The following is a press release produced by the Democratic Socialist Movement (DSM - CWI Nigeria)
The first post-Labour Act hike in petrol price recently and secretly effected by the Federal Government is a call to action and another test of the political will of working class movement in Nigeria to resist the tyranny of Obasanjo’s anti-poor dictatorship.
This government is oil crazy and is driven by the profit interest of the multinationals and the local capitalist elites. While the government has been earning unprecedented incomes from crude oil sales, the labouring masses have, at the same time, been subjected to unrelenting attacks on their living standards. In the past the government used to invest oil money to develop public education, health care, telecommunications, electricity, road, etc, even though a huge chunk of such investments always ended being stolen by top government officials and their ever-dubious contractors.
However, under President Obasanjo’s civilian government, the reigning neo-liberal capitalist philosophy completely forbids government investments on social services that can ease the economic plight of the working masses. This explains the mad logic behind the government’s policy. As the country makes more money from oil, the pauperised working masses have been made poorer in the spirit of market forces and trade liberalisation. We therefore welcome the 10-day ultimatum issued by the NLC for the government to revert to the old price. But we hasten to add that with the antecedents of this regime, only an organised mass struggle can make the regime buckle.
In addition, the NLC should see this latest attack as a social war against the people who have already been subjected to agony, pains and pangs of Obasanjo’s IMF induced neo-liberal capitalist policies. Consequently, labour leaders need to face the stark reality that only a fundamental break with this unjust system can bring permanent succour for the working people and youth.
On their part, the working masses have shown beyond any reasonable doubt, their total opposition and objection to government’s anti-poor policies. This has been demonstrated through several general strikes and mass protests. However, the unwillingness of labour leadership to draw correct conclusion of a system change in these struggles against Obasanjo’s regime remains a big frustrating factor militating against the development of the working masses’ struggle today. The way and manner with which the NLC leaders called off last November’s planned general strike against the then hike in fuel price remains a point of anger and bitterness among significant layers of the working masses who increasingly are demoralised against the hopeless strategy and tactics being adopted by main trade union and labour leaders.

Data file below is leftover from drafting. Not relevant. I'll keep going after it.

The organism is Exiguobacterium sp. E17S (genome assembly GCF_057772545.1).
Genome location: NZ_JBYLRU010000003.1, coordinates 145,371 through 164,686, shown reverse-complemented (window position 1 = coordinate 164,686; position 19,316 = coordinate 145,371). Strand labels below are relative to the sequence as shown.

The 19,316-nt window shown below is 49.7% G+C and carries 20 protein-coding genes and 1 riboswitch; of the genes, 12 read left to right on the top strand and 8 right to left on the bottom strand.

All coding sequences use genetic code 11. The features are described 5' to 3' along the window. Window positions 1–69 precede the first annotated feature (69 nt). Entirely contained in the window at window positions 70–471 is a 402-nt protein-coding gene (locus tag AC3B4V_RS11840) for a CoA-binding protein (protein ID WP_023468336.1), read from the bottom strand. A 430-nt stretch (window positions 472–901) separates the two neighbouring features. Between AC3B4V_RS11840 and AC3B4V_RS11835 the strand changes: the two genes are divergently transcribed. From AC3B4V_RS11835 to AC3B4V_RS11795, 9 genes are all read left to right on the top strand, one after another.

Therefore, to ensure successful mobilisation this time around, labour leaders need to expressly apologise for their error in calling off that planned strike and at the same time give solid undertakings not to repeat its half-hearted disposition to fight the regime and its myriad of anti-labour/anti-poor policies, to a most logical end. Our response should be firm and direct. The Obasanjo regime should quit now since it lacks creative and innovative economic policies capable of addressing the needs of the working people.
To give the ultimatum a necessary serious character, NLC should not be tied down to unnecessary and futile negotiations with this untrusted government, rather, the Congress should embark on mass mobilisation, enlightenment campaigns with posters, leaflets, rallies for preparation for the D-day within the labour unions and among the masses in general. A general strike is inevitable to force the regime to revert to old price.
We call on the representatives of workers at Obasanjo’s confab to quit forthwith since their presence at the confab will further confuse the masses of the genuiness of labour leaders to give incorrupt independent leadership to the struggle as it is utmostly needed now.